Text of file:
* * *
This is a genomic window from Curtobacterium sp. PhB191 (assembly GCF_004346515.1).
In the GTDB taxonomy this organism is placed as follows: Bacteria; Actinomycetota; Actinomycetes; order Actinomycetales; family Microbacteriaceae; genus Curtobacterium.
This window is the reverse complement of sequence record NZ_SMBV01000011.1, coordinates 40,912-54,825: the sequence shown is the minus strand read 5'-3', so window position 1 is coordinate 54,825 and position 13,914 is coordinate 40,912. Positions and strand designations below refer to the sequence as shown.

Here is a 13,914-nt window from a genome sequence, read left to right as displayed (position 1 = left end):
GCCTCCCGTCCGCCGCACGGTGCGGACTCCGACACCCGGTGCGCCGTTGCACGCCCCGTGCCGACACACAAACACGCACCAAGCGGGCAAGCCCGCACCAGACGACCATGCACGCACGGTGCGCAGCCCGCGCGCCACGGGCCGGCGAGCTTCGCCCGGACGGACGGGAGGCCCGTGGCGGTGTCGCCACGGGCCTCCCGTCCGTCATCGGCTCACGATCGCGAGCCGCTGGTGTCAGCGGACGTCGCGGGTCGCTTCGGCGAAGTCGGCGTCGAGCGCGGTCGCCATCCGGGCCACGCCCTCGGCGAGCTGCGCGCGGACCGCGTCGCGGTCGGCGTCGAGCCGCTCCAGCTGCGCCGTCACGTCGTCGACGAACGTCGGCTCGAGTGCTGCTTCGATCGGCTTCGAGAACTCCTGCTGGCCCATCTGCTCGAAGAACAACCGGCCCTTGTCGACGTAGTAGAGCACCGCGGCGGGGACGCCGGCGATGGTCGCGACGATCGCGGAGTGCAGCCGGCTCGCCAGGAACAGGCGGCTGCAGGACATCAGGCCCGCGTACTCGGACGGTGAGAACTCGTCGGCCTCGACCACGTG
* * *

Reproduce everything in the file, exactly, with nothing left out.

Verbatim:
This is a genomic window from Curtobacterium sp. PhB191 (assembly GCF_004346515.1).
In the GTDB taxonomy this organism is placed as follows: Bacteria; Actinomycetota; Actinomycetes; order Actinomycetales; family Microbacteriaceae; genus Curtobacterium.
This window is the reverse complement of sequence record NZ_SMBV01000011.1, coordinates 40,912-54,825: the sequence shown is the minus strand read 5'-3', so window position 1 is coordinate 54,825 and position 13,914 is coordinate 40,912. Positions and strand designations below refer to the sequence as shown.

Here is a 13,914-nt window from a genome sequence, read left to right as displayed (position 1 = left end):
GCCTCCCGTCCGCCGCACGGTGCGGACTCCGACACCCGGTGCGCCGTTGCACGCCCCGTGCCGACACACAAACACGCACCAAGCGGGCAAGCCCGCACCAGACGACCATGCACGCACGGTGCGCAGCCCGCGCGCCACGGGCCGGCGAGCTTCGCCCGGACGGACGGGAGGCCCGTGGCGGTGTCGCCACGGGCCTCCCGTCCGTCATCGGCTCACGATCGCGAGCCGCTGGTGTCAGCGGACGTCGCGGGTCGCTTCGGCGAAGTCGGCGTCGAGCGCGGTCGCCATCCGGGCCACGCCCTCGGCGAGCTGCGCGCGGACCGCGTCGCGGTCGGCGTCGAGCCGCTCCAGCTGCGCCGTCACGTCGTCGACGAACGTCGGCTCGAGTGCTGCTTCGATCGGCTTCGAGAACTCCTGCTGGCCCATCTGCTCGAAGAACAACCGGCCCTTGTCGACGTAGTAGAGCACCGCGGCGGGGACGCCGGCGATGGTCGCGACGATCGCGGAGTGCAGCCGGCTCGCCAGGAACAGGCGGCTGCAGGACATCAGGCCCGCGTACTCGGACGGTGAGAACTCGTCGGCCTCGACCACGTG